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Building a better fruit fly trap August 16th, 2020 by

The Mediterranean fruit fly is a worthy enemy. This pest, also known as the medfly, is widespread over the tropics, attacking and spoiling oranges, mangos and many other fruits. Each female can lay 200 eggs in her brief lifetime—allowing rapid population growth. The medfly damages so much high value fruit, that many people would like to eradicate it entirely.

The medfly has inspired some bizarre responses, such as spraying suburban Los Angeles with Malathion (insecticide) in the 1980s. Then there is the sterile male technique, which has been used from South America to South Africa to the US citrus belt, where billion of the flies are reared in labs, and treated with enough nuclear radiation to make the males sterile. These hapless males are then dropped from airplanes to mate with wild females, who then have no offspring. These programs to eradicate fruit flies over all of Guatemala, for example) are often described as successful, cost-effective and environmentally friendly. They are also large, expensive and highly technical affairs.

Low technology has also been tried. In Bolivia, the soda pop bottle trap has been around for perhaps 20 years, although it has not been widely adopted. You take a plastic drink bottle, punch some fly-sized holes in the side, pour in half a cup of orange juice and hang the bottle from an orchard tree, about shoulder height. The flies come for the juice, fly into the hole, but usually can’t find their way out of the bottle again and drown in the juice.

It’s fine in theory, but when I saw the traps being used in the field, the farmers had quickly given up on them, allowing the orange juice to decay to a black rot. The farmers had tried a trap or two and abandoned the idea. The traps may have needed some further tweaking.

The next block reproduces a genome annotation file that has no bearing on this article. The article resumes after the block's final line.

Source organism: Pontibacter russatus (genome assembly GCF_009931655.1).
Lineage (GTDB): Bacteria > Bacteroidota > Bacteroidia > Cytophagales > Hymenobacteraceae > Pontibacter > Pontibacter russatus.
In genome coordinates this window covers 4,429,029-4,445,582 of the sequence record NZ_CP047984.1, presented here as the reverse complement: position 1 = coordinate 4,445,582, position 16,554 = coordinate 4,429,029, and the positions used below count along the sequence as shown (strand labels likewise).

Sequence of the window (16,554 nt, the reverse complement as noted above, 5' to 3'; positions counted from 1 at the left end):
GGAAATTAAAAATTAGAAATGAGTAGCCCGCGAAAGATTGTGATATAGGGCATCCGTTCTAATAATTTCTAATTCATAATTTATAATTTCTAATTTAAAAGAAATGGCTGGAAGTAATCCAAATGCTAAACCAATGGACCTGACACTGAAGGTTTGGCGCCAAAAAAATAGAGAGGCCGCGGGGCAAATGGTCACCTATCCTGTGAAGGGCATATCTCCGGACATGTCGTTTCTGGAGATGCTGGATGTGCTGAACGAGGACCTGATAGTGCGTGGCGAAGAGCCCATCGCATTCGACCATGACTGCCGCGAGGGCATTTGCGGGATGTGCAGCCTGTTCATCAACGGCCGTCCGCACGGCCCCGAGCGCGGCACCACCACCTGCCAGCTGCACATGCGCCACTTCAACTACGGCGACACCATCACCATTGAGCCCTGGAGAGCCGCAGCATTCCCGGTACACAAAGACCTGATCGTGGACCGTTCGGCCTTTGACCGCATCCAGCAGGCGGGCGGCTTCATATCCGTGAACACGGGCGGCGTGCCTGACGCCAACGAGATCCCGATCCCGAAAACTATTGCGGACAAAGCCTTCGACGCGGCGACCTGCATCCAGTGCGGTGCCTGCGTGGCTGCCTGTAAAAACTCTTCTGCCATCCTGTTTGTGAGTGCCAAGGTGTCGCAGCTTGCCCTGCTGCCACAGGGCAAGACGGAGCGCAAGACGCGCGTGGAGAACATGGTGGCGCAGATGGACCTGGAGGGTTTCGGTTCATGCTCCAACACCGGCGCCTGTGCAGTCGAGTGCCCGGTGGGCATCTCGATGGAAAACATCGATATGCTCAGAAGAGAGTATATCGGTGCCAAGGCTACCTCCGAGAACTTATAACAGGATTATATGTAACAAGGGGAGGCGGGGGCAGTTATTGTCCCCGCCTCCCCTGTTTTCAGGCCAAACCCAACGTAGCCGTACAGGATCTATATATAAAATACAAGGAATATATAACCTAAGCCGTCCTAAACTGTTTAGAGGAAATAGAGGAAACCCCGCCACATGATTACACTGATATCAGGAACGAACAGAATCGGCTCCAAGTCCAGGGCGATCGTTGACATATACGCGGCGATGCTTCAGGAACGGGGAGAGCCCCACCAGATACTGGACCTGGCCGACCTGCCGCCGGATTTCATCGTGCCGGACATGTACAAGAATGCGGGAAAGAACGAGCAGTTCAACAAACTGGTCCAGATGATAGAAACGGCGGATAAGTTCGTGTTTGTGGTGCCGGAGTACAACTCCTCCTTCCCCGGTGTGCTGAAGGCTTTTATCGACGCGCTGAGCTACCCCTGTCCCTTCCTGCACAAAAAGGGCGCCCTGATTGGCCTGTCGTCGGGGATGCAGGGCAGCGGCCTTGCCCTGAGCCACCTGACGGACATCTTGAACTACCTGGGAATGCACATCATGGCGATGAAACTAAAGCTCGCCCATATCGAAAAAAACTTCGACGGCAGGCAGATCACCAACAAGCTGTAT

Our personal battle with the medfly began three years ago, when we couldn’t get them out of our guava tree. Entomologist Luis Crespo told us that the flies love guava so much that peach growers have to cut down their guava trees as a first step to managing the pest (The best knowledge is local and scientific). But Luis kindly gave us a pheromone trap, which attracts flies with a sexual scent lure. The flies land on the trap’s sticky surface and die.

Pheromones typically trap one particular species of fly, but we had several, and by then the soil around our guava tree was full of pupating and highly fertile fruit flies. We reluctantly pruned our guava so it wouldn’t bear fruit, but by last year we were getting fruit fly larvae in our tomatoes and even in our avocados, (not a major fruit fly host).

The war was on. We loathed the thought of fruit flies in our avocados, and this was our last chance to stamp out the fly. We uprooted all our tomatoes. Ana and her dad made dozens of traps. Even a technology made from a pop bottle can evolve. We had seen improved models displayed by students at the local fair sponsored by the agricultural college.

You can make a better trap by painting a yellow stripe around the entry holes. Fruit flies are attracted to the color yellow. Take two bottles and make a T-shaped trap. As the flies ascend from the juice to the top of the bottle, they fly into the second bottle and cannot find their way out again. During the mild winter, we may have two to four flies in each pop bottle trap, while the old traps made from a single bottle would catch one or two medflies.

It seemed like a waste to squeeze fresh juice for flies, but we learned with experience that even when the orange juice was a month old, the fruit flies still swarmed to it because they are attracted to fermenting fruits and vegetables.